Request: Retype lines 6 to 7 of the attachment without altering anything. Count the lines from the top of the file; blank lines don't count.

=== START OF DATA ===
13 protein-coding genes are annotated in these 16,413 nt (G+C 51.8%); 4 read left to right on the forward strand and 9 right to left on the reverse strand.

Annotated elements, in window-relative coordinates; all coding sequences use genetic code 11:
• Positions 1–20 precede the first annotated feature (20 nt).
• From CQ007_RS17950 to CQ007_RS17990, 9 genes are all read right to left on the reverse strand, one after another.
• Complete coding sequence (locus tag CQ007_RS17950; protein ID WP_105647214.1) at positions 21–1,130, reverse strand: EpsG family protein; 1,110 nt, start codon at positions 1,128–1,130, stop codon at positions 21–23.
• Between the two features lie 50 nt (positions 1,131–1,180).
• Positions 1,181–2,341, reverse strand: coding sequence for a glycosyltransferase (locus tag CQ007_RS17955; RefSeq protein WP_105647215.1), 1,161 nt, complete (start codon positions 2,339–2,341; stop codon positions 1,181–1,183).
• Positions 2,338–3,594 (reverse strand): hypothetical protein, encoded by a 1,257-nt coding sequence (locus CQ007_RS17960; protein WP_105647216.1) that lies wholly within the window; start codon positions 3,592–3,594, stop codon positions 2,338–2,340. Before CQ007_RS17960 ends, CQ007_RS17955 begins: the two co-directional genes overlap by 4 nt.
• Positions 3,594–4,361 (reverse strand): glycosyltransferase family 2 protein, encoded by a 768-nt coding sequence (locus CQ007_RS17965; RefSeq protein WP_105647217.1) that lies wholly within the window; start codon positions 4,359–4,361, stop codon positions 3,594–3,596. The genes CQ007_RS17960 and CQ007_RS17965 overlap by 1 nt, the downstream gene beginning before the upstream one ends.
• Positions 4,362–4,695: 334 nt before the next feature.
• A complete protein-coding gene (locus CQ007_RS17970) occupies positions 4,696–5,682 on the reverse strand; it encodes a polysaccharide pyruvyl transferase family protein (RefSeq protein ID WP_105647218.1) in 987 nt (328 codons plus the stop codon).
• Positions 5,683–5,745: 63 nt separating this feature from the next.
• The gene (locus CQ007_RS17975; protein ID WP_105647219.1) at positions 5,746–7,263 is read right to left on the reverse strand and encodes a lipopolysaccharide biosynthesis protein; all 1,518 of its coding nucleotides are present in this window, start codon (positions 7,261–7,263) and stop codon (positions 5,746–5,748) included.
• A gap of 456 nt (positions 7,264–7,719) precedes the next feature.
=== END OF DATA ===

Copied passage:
• Between the two features lie 50 nt (positions 1,131–1,180).
• Positions 1,181–2,341, reverse strand: coding sequence for a glycosyltransferase (locus tag CQ007_RS17955; RefSeq protein WP_105647215.1), 1,161 nt, complete (start codon positions 2,339–2,341; stop codon positions 1,181–1,183).